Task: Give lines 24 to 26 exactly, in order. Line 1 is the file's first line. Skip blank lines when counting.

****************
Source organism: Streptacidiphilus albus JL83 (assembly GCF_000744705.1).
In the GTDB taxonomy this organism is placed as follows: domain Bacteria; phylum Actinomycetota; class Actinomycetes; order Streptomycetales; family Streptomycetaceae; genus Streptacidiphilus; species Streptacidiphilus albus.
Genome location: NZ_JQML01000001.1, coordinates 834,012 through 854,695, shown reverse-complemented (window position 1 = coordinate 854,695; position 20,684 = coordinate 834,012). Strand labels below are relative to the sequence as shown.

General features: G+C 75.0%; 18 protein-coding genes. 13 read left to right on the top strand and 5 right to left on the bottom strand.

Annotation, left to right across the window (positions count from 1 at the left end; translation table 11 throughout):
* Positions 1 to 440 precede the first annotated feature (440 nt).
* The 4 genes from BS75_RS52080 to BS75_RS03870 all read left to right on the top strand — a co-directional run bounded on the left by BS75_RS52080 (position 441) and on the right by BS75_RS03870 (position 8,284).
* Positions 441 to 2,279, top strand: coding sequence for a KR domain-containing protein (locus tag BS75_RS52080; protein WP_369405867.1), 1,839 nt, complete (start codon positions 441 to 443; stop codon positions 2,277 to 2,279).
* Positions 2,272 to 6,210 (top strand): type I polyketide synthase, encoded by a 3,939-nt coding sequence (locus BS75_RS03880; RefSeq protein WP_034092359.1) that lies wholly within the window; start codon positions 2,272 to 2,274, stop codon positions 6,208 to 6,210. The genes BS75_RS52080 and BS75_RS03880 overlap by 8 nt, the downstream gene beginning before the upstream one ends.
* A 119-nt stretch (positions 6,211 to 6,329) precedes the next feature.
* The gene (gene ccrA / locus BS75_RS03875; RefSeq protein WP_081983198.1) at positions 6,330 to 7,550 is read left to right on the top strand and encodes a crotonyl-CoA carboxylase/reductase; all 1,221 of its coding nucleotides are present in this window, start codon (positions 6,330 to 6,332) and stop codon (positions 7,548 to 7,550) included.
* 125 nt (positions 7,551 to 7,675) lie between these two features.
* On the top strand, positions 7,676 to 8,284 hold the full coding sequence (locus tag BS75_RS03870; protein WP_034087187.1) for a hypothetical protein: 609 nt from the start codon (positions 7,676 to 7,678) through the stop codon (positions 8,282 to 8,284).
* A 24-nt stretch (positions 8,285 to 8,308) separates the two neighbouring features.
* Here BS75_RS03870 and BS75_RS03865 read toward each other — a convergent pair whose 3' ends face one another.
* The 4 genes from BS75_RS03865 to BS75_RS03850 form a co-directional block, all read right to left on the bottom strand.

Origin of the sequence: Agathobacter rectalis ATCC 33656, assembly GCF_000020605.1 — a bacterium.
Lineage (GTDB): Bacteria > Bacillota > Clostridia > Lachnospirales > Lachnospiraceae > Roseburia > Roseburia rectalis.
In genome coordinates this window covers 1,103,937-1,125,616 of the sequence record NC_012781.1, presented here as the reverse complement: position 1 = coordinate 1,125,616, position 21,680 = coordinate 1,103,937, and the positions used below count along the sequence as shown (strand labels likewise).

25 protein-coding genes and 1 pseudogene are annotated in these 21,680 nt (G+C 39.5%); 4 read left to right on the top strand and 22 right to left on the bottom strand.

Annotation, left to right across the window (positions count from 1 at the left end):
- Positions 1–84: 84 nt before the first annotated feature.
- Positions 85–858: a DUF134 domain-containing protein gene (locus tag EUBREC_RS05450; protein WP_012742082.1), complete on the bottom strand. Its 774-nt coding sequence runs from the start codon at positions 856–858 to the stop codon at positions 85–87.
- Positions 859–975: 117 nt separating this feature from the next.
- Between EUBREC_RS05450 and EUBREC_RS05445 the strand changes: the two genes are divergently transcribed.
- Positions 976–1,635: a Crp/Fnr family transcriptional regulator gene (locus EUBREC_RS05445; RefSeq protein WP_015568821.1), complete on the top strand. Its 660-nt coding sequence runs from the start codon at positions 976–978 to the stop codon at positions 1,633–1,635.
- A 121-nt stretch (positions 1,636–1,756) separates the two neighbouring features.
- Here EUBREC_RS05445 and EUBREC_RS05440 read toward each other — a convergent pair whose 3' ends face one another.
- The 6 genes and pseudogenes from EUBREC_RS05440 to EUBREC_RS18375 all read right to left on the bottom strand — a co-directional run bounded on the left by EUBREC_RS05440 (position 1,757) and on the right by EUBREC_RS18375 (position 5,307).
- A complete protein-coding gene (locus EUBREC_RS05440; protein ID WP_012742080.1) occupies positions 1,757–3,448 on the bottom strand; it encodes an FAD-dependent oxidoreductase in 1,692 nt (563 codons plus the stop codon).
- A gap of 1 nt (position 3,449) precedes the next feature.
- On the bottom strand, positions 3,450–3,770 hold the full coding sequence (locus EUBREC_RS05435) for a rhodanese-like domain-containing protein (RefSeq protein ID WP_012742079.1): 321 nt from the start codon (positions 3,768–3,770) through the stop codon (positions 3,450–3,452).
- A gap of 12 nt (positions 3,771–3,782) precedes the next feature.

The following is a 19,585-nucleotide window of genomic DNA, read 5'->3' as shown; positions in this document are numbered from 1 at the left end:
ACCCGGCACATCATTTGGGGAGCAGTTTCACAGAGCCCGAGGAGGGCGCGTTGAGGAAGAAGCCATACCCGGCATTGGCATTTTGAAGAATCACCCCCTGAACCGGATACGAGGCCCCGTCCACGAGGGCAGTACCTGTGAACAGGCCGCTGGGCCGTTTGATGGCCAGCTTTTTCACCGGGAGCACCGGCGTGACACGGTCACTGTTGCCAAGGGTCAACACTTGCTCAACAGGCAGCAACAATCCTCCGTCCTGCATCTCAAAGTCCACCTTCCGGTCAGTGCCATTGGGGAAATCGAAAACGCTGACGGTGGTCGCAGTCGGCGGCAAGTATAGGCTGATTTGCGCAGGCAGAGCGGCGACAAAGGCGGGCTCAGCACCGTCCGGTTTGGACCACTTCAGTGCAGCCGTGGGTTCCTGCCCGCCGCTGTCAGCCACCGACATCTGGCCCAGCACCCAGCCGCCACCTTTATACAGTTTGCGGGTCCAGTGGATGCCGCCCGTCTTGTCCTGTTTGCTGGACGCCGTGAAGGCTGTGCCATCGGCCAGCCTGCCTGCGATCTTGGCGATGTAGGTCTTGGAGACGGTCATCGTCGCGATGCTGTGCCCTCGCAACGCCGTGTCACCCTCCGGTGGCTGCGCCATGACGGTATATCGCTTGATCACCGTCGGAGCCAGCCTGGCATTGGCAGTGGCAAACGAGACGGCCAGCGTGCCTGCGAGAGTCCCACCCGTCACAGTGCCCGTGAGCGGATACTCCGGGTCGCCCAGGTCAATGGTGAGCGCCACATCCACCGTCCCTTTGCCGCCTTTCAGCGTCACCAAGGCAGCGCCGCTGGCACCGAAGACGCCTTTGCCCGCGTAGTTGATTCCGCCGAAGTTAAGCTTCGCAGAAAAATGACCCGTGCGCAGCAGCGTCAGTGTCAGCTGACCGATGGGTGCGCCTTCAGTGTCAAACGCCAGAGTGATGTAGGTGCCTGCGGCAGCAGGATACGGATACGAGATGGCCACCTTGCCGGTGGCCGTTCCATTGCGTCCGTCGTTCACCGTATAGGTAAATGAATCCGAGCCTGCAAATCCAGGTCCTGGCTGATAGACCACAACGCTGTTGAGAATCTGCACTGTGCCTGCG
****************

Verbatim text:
- Positions 859–975: 117 nt separating this feature from the next.
- Between EUBREC_RS05450 and EUBREC_RS05445 the strand changes: the two genes are divergently transcribed.
- Positions 976–1,635: a Crp/Fnr family transcriptional regulator gene (locus EUBREC_RS05445; RefSeq protein WP_015568821.1), complete on the top strand. Its 660-nt coding sequence runs from the start codon at positions 976–978 to the stop codon at positions 1,633–1,635.